Threat Levels to Space Systems

Using a pre-defined, tiered adversary system to calculate likelihood in combination with an unclassified threat model, an example security baseline can be established. Cyber threat likelihood includes aspects such as exploitation difficulty, motivation, and adversary capabilities. The motivation and exploitation difficulty would be program dependent, but the adversary capabilities can be analyzed using a generic approach.

The following table outlines the cyber threat vectors, including their skill level, motivation, and methods:

IScript KiddiesVery lowLowBoredom, thrill seekingDownload and run already-written hacking scripts known as “toolkits”
IIHackers for HireLowModeratePrestige, personal gain, thrill seekingWrite own scripts, engage in malicious acts, brag about exploits
IIISmall Hacker Teams, Non-State Actors OR Disorganized/Non-Advanced State ActorsModerateModeratePower, prestige, intellectual gain, respectWrite scripts and automated tools
IVInsider Threats (e.g., disgruntled employees)Very Low – Very HighVery Low – Very HighUnwitting, ideology, politics, espionageInsider knowledge lowers the barrier of entry. Methods span the spectrum from simple to sophisticated.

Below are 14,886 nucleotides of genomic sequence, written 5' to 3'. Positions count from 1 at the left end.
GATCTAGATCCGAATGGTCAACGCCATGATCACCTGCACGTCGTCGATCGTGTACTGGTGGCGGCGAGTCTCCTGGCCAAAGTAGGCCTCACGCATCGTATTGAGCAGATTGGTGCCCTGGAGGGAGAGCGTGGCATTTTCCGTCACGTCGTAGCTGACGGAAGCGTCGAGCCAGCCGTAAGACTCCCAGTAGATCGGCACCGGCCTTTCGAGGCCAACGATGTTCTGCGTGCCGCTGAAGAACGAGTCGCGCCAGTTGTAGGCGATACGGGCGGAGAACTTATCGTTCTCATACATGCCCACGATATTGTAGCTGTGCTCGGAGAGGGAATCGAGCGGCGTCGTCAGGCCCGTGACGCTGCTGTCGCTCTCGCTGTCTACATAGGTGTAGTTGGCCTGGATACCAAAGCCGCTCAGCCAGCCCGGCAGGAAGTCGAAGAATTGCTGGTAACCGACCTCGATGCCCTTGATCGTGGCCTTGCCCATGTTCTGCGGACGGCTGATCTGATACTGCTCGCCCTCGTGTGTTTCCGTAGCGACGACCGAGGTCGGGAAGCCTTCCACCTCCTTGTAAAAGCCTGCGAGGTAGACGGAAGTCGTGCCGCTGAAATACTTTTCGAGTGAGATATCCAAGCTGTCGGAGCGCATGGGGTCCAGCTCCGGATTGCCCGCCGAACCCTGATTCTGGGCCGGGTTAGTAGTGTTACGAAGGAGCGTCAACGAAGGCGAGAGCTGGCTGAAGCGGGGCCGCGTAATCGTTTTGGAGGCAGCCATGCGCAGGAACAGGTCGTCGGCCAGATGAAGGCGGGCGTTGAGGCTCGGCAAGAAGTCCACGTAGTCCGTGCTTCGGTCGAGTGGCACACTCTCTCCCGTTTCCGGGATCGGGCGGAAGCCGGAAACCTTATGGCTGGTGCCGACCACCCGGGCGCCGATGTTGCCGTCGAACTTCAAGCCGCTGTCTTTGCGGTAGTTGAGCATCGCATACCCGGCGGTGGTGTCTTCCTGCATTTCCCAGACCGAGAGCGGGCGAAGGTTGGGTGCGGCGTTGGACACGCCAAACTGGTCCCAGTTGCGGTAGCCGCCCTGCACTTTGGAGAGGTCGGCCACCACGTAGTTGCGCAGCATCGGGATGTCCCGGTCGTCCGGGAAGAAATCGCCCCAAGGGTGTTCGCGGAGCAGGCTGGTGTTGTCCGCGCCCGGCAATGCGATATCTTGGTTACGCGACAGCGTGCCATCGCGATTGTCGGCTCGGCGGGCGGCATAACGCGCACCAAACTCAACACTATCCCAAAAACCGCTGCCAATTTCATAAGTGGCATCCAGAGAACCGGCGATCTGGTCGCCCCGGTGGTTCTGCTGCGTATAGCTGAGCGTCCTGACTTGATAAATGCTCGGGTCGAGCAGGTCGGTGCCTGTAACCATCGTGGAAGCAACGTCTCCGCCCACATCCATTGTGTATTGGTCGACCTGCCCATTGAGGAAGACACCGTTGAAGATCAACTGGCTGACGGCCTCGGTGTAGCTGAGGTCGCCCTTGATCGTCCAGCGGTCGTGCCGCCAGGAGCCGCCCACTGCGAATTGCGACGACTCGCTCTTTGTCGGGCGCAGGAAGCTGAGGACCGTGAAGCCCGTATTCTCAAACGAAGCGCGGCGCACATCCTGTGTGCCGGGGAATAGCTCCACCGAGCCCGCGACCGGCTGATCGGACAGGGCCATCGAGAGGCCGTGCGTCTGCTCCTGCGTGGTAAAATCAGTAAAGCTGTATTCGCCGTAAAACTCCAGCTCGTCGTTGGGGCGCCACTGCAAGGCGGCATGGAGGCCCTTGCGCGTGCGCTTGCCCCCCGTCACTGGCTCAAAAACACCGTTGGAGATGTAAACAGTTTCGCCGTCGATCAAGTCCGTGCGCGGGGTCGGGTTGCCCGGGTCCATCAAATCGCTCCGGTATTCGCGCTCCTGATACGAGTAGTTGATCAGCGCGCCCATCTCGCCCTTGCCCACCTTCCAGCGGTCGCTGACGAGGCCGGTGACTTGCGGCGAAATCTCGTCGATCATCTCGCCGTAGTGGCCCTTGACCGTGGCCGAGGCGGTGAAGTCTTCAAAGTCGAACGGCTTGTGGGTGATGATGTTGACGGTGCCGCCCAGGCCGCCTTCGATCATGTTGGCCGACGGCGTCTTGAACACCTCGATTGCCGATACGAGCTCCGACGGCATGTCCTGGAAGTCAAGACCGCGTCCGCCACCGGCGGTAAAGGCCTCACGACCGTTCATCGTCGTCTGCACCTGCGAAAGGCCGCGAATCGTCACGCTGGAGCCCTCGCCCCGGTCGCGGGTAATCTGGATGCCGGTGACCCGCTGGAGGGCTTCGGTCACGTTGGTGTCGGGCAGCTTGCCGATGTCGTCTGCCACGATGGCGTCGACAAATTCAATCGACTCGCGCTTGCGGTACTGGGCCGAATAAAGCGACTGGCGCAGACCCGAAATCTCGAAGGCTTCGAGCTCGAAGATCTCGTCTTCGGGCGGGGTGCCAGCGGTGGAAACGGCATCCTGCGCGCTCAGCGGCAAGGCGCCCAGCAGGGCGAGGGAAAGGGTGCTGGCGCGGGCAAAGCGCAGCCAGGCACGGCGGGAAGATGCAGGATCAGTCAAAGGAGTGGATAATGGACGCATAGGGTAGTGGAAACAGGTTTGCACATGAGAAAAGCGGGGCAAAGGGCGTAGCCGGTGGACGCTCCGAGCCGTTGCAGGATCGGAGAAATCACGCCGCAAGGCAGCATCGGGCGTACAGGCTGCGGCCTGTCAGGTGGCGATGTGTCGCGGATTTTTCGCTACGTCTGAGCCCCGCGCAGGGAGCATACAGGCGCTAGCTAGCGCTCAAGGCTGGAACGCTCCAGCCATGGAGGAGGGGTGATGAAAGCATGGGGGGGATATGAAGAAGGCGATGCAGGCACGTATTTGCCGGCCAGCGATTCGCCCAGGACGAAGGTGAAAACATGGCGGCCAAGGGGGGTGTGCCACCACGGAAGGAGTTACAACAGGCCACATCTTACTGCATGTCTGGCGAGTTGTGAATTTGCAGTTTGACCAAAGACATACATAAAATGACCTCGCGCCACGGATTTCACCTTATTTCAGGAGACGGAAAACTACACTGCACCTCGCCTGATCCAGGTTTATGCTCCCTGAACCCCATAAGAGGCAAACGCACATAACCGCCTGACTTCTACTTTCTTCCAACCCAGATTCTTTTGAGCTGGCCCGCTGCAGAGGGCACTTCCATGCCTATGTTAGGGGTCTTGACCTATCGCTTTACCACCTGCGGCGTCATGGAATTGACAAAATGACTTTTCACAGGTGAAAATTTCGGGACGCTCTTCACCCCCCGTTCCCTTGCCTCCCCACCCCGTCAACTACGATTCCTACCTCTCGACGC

VLarge, Well-Organized Teams, Criminal, Non-State, or State ActorsHighHighPersonal gain, greed, revengeSophisticated attacks by criminal/thieves, may be “guns for hire” or involved in organized crime
VIHighly Capable State ActorsVery highVery highIdeology, politics, espionage State sponsored, well-funded cyberattacks against enemy nations
VIIMost Capable State Actors
In this threat model, each tier was evaluated for capabilities around:

  • Ability to Access Networks
  • Ability to Discover & Exploit Vulnerabilities
  • Ability to Defeat Crypto & Authentication
  • Command & Control Sophistication
  • Ability to Affect Cyber/Physical Systems
  • Ability to Gain Physical Access
  • Sophistication of Human Influence

The resulting analysis is reflected in an updated threats vectors diagram with a threat tier overlay as shown below. This diagram can assist in understanding the adversary levels a program could face for specific threat vectors. Not every program will have to be resilient and mitigate threats across Tier I-VII. For example, a program may have a 90-day mission with a small budget and may choose to accept the risk that a Tier IV-VII adversary could successfully end their mission. This program will still want to mitigate threats vectors tied to Tier I-III.